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Discussion Starter · #1 ·
I am planning a compression test tomorrow on my GT 3.2 and have always tested on a warm engine.

However, I know a lot of people prefer to do this on a cold engine, the reason being is - apparently - that it tends to highlight any problems as the pistons/rings etc are cold and the resulting figures will be lower.

Pondering on cold air density, thicker oil etc, I ended up thoroughly confusing myself as to whether the resulting figures would be higher or lower on a cold engine.

Having Googled extensively, I am none the wiser. Opinion seems divided? I watched a YouTube video where a guy tested both warm and cold and on the cold test, 2 pots were higher than the warm result and 2 lower??

Does anyone have a definitive answer and simple explanation which won't fly over my head?

Thanks:happy:
 

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I wouldn't be overly concerned about hot engine / cold engine. If you have a compression issue it will be apparent in either case. Usually a good 3.2 will make 170 to 200 psi on each cylinder.
 

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I've never heard of the debate between hot and cold engines. Usually the problem is variation between cylinders which will show up on both tests.
A hot engine will burn your hands as you try and get the plugs out (especially on a V6!!) and by the time you've got the plugs out and done all six cylinders it'll have cooled down anyhow.
So do it cold then it'll be a constant temp between cylinders.
 

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Discussion Starter · #4 ·
I wouldn't be overly concerned about hot engine / cold engine. If you have a compression issue it will be apparent in either case. Usually a good 3.2 will make 170 to 200 psi on each cylinder.
Thanks for that - hopefully, mine will fall within that range, otherwise..........:rolleyes:
 

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If they were all 160psi for example then it wouldn't necessarily indicate a problem, it might indicate a badly calibrated pressure gauge. But if they were all 160psi except one which was 40psi then you know which cylinder you have an issue on.

When these engines are down on compression on one cylinder, I can tell without looking at the gauge which cylinder is down as you can hear it in how much easier the engine spins.

You can leave the engine ECU bolted to the plenum and then fully remove the plenum from the car for the purposes of the test, it'll still crank on the starter but you won't have any fuel injection.
 

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Discussion Starter · #6 ·
Thanks! I have now done the test .....cold.

I left the ECU connected, as per your instructions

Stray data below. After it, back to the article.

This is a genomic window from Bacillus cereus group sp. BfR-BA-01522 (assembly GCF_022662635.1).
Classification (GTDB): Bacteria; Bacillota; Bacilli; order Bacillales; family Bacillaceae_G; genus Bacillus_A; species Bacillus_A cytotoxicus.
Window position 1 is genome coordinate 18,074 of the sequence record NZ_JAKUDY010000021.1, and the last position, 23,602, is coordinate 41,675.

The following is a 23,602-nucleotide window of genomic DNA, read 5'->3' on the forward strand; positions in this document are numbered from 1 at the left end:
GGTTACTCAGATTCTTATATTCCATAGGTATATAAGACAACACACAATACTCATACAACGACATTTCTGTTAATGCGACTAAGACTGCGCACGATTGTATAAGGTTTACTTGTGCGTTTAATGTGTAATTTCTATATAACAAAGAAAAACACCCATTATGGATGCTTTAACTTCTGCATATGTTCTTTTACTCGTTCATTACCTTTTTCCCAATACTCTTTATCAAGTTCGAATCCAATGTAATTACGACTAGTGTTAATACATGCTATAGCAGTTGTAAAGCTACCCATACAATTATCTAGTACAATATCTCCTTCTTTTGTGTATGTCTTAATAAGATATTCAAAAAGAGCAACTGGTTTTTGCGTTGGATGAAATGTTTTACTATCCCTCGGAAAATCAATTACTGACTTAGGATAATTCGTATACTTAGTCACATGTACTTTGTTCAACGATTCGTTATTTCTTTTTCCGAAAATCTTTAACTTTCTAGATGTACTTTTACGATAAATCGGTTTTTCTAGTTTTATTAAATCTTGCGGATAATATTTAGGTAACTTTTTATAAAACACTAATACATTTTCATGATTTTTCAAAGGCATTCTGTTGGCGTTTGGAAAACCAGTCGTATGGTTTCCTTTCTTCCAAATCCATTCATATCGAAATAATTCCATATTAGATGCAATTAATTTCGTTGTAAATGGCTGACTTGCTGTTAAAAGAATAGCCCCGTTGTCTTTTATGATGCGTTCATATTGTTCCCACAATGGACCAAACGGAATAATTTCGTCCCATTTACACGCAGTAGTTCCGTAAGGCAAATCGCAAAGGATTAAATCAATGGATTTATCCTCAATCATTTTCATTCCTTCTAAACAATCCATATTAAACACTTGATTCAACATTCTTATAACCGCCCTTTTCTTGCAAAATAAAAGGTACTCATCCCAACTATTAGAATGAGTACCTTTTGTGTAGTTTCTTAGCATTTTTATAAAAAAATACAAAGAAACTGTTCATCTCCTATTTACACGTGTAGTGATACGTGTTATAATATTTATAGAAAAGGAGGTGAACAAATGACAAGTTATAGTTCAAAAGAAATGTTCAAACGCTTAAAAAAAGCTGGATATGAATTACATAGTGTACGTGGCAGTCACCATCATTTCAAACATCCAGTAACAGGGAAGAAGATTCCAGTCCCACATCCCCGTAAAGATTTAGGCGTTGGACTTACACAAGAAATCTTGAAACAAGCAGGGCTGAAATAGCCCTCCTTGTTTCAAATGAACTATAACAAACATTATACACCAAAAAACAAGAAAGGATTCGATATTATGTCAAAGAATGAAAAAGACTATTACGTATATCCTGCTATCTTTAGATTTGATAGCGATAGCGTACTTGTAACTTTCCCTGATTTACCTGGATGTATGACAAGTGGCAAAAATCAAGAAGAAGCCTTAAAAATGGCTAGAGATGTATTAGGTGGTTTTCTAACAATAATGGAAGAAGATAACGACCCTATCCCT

I had 5 pots between 195 and 201 - the sixth (no 2 ) was 187. I am hoping this difference is not enough to worry about? Thanks again for your advice. It is appreciated.
 

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Thats a good result. Its not surprising number 2 is the worst as thats the middle cylinder of the back bank, presumably it gets the hottest.
 

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Discussion Starter · #8 ·
Thats a good result. Its not surprising number 2 is the worst as thats the middle cylinder of the back bank, presumably it gets the hottest.
Do you think I should be concerned about no 2? Am I looking at booking it in with you yet......or is it just paranoia setting in?

Maybe I should focus on the acceptable results with the other 5 ;)

Thanks for your input.
 

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Do you think I should be concerned about no 2? Am I looking at booking it in with you yet......or is it just paranoia setting in?

Maybe I should focus on the acceptable results with the other 5 ;)

Thanks for your input.
No, no need with that sort of result. Compression test again next year, see how you go on. When the gasket goes or a valve starts to seal badly it'll show something like 60 or 80psi on that cylinder.
 

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Discussion Starter · #10 ·
No, no need with that sort of result. Compression test again next year, see how you go on. When the gasket goes or a valve starts to seal badly it'll show something like 60 or 80psi on that cylinder.
Thanks for the reassurance. If it starts to drop lower, I will book it in:thumbu p:
 

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Squirt some oil in the plug holes and repeat the test. If the results go higher then you have worn bores/rings. If they stay the same then it's valves.
 
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